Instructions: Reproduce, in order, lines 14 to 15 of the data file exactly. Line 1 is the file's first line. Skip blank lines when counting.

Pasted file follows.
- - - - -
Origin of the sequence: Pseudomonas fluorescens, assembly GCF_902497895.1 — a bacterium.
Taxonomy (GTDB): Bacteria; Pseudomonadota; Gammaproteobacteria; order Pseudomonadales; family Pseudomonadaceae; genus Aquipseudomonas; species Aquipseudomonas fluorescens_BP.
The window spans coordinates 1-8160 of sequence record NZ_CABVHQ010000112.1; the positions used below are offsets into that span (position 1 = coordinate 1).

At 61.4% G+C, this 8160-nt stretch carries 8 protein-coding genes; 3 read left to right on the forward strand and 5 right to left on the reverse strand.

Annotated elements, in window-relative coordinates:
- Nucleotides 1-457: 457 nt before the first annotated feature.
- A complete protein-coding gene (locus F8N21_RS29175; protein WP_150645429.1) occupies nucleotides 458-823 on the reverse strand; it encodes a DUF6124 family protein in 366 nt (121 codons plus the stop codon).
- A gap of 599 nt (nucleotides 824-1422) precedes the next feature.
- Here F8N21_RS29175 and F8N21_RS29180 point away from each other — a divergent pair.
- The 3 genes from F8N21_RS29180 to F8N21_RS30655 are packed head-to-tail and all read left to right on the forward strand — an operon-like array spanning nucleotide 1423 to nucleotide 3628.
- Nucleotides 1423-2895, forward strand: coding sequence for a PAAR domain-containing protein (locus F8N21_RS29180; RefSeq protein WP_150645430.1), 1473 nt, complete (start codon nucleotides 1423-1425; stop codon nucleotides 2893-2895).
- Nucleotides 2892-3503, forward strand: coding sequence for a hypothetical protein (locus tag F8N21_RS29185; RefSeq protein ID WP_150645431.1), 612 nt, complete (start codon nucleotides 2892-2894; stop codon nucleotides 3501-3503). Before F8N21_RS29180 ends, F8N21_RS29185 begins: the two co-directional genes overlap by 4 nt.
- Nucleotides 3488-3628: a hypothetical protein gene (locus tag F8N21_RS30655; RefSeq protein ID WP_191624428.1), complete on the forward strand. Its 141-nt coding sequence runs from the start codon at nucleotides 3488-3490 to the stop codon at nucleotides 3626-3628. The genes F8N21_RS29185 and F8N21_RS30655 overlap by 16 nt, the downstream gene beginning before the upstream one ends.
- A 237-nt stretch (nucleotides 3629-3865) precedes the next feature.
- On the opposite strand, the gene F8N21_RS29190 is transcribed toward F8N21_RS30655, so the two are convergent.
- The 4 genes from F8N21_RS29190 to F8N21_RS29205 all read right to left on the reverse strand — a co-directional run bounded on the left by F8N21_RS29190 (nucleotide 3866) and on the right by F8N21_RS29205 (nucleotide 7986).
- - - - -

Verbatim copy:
- A 237-nt stretch (nucleotides 3629-3865) precedes the next feature.
- On the opposite strand, the gene F8N21_RS29190 is transcribed toward F8N21_RS30655, so the two are convergent.